Refugee agency rebuilds its pipeline after Trump: ‘We’re starting from scratch’

By Emily McFarlan Miller
Posted Jun 8, 2021

Tom Griggs, left, and Joe Meadows use their skills to help refugee child Kevin, right, learn English at Fifth Reformed Church in Grand Rapids, Michigan. Photo courtesy of David Lubbers

[Religion News Service] When the Sprunger family was matched with their foster daughter, an unaccompanied refugee child from Eritrea, they were told the 16-year-old could join them as soon as a couple of weeks, recalled Jessica Sprunger, 33, who lives near Traverse City, Michigan.

Friends and family collected winter coats for the girl and dropped off a stack of Christmas presents.

That was in October 2019, and the Sprungers — and their foster daughter — are still waiting to hear about a new date from Bethany Christian Services, which contracts with Lutheran and Catholic agencies, as well as the 37-denomination cooperative Church World Service, to resettle refugees. (The nine agencies with federal contracts to oversee resettlement efforts include Episcopal Migration Ministries.)

“Any time I speak with somebody from Bethany, I’m always asking, ‘What’s new? Anything going on?’ and there really has not been a whole lot of movement with her case yet. It sounds like the whole interview process has to have to happen again,” Sprunger said.

If Bethany has few answers, neither does nearly anyone along the chain, from local churches to national and local resettlement agencies to the United States Department of Health and Human Services in Washington, D.C. The organizations that do the work of refugee resettlement were hollowed out by four years of drastic cuts to the number of refugees allowed into the country by the Trump administration and the federal assistance that accompanied them.

The pandemic has also slowed the work of government officials who vet the refugees abroad.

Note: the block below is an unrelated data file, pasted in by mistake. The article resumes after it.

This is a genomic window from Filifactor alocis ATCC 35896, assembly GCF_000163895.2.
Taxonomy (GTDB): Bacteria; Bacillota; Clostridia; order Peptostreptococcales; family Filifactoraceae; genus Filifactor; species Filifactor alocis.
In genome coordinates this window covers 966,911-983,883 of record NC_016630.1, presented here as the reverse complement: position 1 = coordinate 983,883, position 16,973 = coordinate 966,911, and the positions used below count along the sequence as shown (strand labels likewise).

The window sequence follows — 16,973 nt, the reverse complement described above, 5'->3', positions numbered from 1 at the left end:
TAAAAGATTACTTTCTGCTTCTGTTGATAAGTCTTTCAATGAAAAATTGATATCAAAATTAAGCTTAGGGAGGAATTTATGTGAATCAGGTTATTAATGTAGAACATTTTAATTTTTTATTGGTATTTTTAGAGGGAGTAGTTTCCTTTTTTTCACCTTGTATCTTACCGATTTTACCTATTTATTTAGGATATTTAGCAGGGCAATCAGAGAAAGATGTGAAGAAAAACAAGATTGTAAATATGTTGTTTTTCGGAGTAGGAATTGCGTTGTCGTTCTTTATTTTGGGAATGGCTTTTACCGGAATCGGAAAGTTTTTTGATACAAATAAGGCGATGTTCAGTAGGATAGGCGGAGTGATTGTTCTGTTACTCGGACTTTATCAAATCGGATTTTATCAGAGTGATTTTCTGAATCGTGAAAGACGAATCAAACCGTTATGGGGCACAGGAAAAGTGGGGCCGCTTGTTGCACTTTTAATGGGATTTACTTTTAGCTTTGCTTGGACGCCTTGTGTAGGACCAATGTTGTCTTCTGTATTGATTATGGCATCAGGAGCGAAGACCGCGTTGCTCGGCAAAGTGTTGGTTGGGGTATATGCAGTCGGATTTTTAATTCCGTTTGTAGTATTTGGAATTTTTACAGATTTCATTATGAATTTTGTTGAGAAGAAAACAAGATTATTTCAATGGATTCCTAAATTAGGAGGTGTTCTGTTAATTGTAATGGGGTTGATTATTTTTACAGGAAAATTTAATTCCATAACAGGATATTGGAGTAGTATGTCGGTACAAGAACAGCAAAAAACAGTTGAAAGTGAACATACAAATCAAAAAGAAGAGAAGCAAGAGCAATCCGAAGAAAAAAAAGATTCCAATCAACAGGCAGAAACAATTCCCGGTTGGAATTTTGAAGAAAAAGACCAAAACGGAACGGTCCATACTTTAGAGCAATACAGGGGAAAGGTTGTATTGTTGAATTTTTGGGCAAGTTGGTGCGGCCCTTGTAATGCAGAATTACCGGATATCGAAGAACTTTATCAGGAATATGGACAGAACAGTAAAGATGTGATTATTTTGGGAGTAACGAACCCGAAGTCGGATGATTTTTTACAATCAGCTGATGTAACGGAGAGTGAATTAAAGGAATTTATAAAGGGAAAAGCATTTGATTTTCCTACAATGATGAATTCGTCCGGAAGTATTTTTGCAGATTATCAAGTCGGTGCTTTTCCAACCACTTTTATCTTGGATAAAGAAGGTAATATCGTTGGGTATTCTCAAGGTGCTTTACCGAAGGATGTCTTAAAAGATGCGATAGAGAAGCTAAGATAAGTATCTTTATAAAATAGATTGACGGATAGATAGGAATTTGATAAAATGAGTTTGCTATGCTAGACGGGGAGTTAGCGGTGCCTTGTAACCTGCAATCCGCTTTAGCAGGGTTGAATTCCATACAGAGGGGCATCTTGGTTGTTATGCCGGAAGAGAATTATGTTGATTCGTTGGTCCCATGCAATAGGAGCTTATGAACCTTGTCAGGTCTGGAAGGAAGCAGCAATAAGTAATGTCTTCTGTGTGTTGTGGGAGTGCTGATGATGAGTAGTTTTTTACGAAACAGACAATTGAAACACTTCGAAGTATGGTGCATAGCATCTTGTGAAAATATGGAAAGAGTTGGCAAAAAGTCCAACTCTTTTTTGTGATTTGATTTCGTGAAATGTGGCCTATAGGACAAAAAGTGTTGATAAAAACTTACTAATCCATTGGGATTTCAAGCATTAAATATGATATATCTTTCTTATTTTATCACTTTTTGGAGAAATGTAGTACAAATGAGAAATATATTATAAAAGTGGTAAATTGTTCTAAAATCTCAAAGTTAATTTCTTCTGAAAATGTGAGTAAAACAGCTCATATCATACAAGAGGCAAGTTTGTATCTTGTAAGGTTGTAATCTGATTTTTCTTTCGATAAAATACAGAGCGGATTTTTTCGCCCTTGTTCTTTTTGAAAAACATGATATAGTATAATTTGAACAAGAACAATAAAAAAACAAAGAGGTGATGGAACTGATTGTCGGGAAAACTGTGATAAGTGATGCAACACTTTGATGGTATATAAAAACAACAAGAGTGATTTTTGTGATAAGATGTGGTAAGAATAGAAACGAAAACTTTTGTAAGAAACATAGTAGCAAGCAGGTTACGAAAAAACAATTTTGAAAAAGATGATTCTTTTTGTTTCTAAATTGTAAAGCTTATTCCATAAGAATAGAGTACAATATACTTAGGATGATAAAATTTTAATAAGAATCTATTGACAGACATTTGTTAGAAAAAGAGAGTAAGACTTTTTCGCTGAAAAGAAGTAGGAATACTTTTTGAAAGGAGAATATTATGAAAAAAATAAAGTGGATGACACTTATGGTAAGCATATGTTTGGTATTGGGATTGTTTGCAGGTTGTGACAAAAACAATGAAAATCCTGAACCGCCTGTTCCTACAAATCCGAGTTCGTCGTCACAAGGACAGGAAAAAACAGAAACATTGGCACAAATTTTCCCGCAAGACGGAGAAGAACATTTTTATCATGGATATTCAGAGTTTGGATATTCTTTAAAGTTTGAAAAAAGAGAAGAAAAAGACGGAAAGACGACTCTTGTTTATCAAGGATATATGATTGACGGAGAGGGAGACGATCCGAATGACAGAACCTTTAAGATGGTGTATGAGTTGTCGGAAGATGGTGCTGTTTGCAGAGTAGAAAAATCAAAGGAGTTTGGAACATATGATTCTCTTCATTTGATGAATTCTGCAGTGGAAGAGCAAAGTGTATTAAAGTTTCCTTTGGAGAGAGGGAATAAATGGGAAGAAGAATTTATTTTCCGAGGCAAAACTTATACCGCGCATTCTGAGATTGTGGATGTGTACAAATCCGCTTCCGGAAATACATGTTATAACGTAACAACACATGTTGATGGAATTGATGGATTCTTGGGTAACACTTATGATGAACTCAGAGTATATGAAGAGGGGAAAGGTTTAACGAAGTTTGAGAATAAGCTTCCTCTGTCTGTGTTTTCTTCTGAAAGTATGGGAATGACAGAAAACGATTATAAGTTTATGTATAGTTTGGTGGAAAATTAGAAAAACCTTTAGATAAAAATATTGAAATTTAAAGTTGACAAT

“In a lot of ways, it looks like starting from scratch,” said Kristi Gleason, Bethany’s vice president of refugee and immigrant family services.

In 2017, Bethany served 342 refugees, including unaccompanied refugee minors. Two years later, it managed a surge of Congolese fleeing an Islamist insurgency in their country who were not subject to the Trump administration’s various bans. By 2020, the organization resettled just 150 refugees.

Over that time, Bethany closed its Allentown, Pennsylvania, office and put resettlement on hold at its Philadelphia office because of lower numbers of refugees arriving there. Its office in Kalamazoo, Michigan, also stopped offering resettlement services. That’s fully half of its refugee resettlement programming nationwide.

Some staff members were reassigned. Others left the organization, unable to do the work they had been hired to do.

As damaging as the staff cuts have been, the lack of clients has also allowed a network of volunteers at houses of worship who cosponsor refugees with Bethany to atrophy, as well as relationships with businesses that take refugees on as employees.

“Refugee resettlement is truly a public-private partnership. You do not get a lot of resources to resettle. You need those partnerships to make it happen, and to lose those and have to rebuild those will be a challenge for us,” said Dona Abbott, Bethany’s senior adviser for refugee and immigrant services.